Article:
line up of women staring at their phones
PHOTO: Nick

Do you ever have trouble completing a task or focusing on a conversation when your mobile device is sitting on the table in front of you, even if it isn’t ringing or binging with app notifications? If you have, you're not alone.

The inability to focus in the presence of a mobile device is not a new phenomenon, but it is gaining renewed attention with the backlash against too much screen time and the subsequent launching of the Time Well Spent movement.

A 2012 study published in the Journal of Social and Personal Relationships stated the mere presence of a mobile device “reduces the extent to which individuals feel empathy and understanding with a partner.” The research found these effects are most pronounced if individuals are discussing a personally meaningful topic. The disturbing conclusion is that the more important the interaction, the more pronounced the distraction. 

So in addition to mobile devices representing a huge time suck, it now appears they're shortchanging our relationships as well. A widely-referenced 2014 study published in Environment and Behavior (pdf) corroborated the earlier findings, labeling the interference of an inactive mobile device “the iPhone effect.”

Another subsequent 2014 study, published in Social Psychology, goes even further, concluding that a mobile phone’s presence also inhibits an individual’s ability to complete tasks because it causes “attentional and cognitive deficits, particularly with more complex tasks that place a greater demand on attention and cognitive resources.” These findings were confirmed in a 2017 study.

Related Article: Is Your Time Online Time Well Spent?

Can Tech Companies Solve Our Addiction to ... Tech?

The formation of the Time Well Spent movement is pushing tech companies to come to grips with the negative impact of mobile devices on our wellbeing. Some of these features are intended to reduce the amount of time we spend on mobile devices, while others are directed specifically at the iPhone effect. Apple revealed a host of new features during its WWDC conference in early June to “reduce interruptions and manage screen time,” stating that, “in iOS 12, we’re offering our users detailed information and tools to help them better understand and control the time they spend with apps and websites, how often they pick up their iPhone or iPad during the day and how they receive notifications.”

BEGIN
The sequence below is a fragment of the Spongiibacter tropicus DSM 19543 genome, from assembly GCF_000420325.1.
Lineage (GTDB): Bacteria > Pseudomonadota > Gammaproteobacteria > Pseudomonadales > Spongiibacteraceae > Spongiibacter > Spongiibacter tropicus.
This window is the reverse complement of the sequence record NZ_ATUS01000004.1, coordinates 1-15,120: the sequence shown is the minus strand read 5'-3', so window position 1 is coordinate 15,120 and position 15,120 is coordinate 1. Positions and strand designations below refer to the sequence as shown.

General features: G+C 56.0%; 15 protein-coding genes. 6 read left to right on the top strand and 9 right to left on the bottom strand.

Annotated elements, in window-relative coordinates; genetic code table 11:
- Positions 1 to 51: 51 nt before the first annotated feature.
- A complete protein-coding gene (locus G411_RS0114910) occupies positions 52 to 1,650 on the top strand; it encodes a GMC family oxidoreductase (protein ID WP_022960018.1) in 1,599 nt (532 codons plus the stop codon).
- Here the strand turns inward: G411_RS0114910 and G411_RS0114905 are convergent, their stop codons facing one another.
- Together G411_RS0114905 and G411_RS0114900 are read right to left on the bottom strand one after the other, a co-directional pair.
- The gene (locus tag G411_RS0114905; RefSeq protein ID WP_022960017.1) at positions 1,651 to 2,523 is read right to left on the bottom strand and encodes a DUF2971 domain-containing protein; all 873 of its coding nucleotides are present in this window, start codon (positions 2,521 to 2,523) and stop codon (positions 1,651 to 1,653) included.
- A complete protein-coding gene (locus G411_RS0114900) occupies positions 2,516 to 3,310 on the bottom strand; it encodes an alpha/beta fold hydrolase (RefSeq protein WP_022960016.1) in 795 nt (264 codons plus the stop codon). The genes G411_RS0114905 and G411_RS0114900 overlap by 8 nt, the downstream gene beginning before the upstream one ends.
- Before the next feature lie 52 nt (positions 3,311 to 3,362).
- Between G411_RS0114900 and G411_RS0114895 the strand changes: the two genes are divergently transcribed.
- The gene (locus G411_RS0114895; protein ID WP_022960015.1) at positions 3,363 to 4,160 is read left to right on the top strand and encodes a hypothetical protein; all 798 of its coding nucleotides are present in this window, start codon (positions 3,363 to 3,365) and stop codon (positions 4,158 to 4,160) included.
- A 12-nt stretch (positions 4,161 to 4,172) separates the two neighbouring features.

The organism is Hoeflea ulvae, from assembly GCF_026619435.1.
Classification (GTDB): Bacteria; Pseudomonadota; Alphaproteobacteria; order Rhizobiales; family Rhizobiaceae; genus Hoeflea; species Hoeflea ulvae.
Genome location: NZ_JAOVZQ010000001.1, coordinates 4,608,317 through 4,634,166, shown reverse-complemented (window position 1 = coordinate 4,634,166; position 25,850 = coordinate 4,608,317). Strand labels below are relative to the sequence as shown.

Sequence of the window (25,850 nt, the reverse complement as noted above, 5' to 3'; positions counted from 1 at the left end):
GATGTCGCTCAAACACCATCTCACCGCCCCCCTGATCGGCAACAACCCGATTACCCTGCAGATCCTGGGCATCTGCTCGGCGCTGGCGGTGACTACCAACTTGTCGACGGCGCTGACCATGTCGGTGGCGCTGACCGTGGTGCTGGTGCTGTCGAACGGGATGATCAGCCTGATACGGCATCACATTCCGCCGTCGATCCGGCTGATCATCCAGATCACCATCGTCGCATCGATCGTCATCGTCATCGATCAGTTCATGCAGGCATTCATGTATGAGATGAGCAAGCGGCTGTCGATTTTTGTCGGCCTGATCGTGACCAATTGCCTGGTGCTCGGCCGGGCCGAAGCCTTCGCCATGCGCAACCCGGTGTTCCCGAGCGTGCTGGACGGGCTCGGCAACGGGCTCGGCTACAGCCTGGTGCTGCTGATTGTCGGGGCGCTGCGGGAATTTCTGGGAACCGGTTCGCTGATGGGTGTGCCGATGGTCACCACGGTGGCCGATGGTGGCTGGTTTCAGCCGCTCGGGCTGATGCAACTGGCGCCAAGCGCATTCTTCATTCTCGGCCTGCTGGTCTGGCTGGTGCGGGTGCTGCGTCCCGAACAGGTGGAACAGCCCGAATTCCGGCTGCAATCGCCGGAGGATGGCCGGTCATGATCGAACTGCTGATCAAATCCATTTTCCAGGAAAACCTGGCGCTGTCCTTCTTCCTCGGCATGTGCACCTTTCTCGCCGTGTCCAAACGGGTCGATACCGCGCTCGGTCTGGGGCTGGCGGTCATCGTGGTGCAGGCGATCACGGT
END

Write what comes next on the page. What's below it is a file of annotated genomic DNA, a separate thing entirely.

Among the new features the company is introducing include:

  • An enhanced Do Not Disturb feature “helping people stay in the moment during times like studying as well as during a class, meeting or dinner”
  • Notification control with an enhanced ability to shut off or batch push notifications from apps so they are less distracting

It is not a foregone conclusion that these features will actually improve the situation, since even when a phone is inactive, its mere presence degrades our attention and empathy. The hope is when the phone is set to Do Not Disturb and notifications are muted, our expectations of being interrupted will be reduced, and hence the presence of the phone will be less distracting.

Related Article: Technology Addiction's Impact Grows, Both In and Out of the Workplace 

Additional Tips to Reduce the iPhone Effect

The recently-formed Center for Humane Technology provides two additional tips to reduce the iPhone effect:

  1. Set your phone to grayscale. The lack of color has been proven to reduce the urge to engage with your phone. The lack of bright colors glaring up at you from the table is likely to reduce the device’s distractive allure.
  2. Remove social media apps from your phone: use them only from your computer. This will, by definition, reduce the number of distracting notifications, which will reduce the expectation of being interrupted by the phone.

Related Article: Workplace FOMO Is Real, and Getting Worse

Don't Wait for Others to Solve the Problem

With some time and experience, mobile devices may fade into the background and lose their attention-grabbing allure. But it’s likely to get worse before it gets better. History shows even a crisis is not enough to rein in dangerous conduct when it comes to tech. Case in point: the use of mobile phones while driving was shown to increase the likelihood of crashes way back in the 1990s, and legislation to curb phone use began to appear only 10 years later. But even the penalty of law has been unable to alter our life-threatening behavior. Using mobile phones while driving still happens at unprecedented rates. The National Safety Council estimates mobile phone use while driving leads to 1.6 million crashes each year, an increase from 1.1 million crashes in 2013.

The message is simple. With or without new features, step away from the phone and get your life back. Before it’s too late.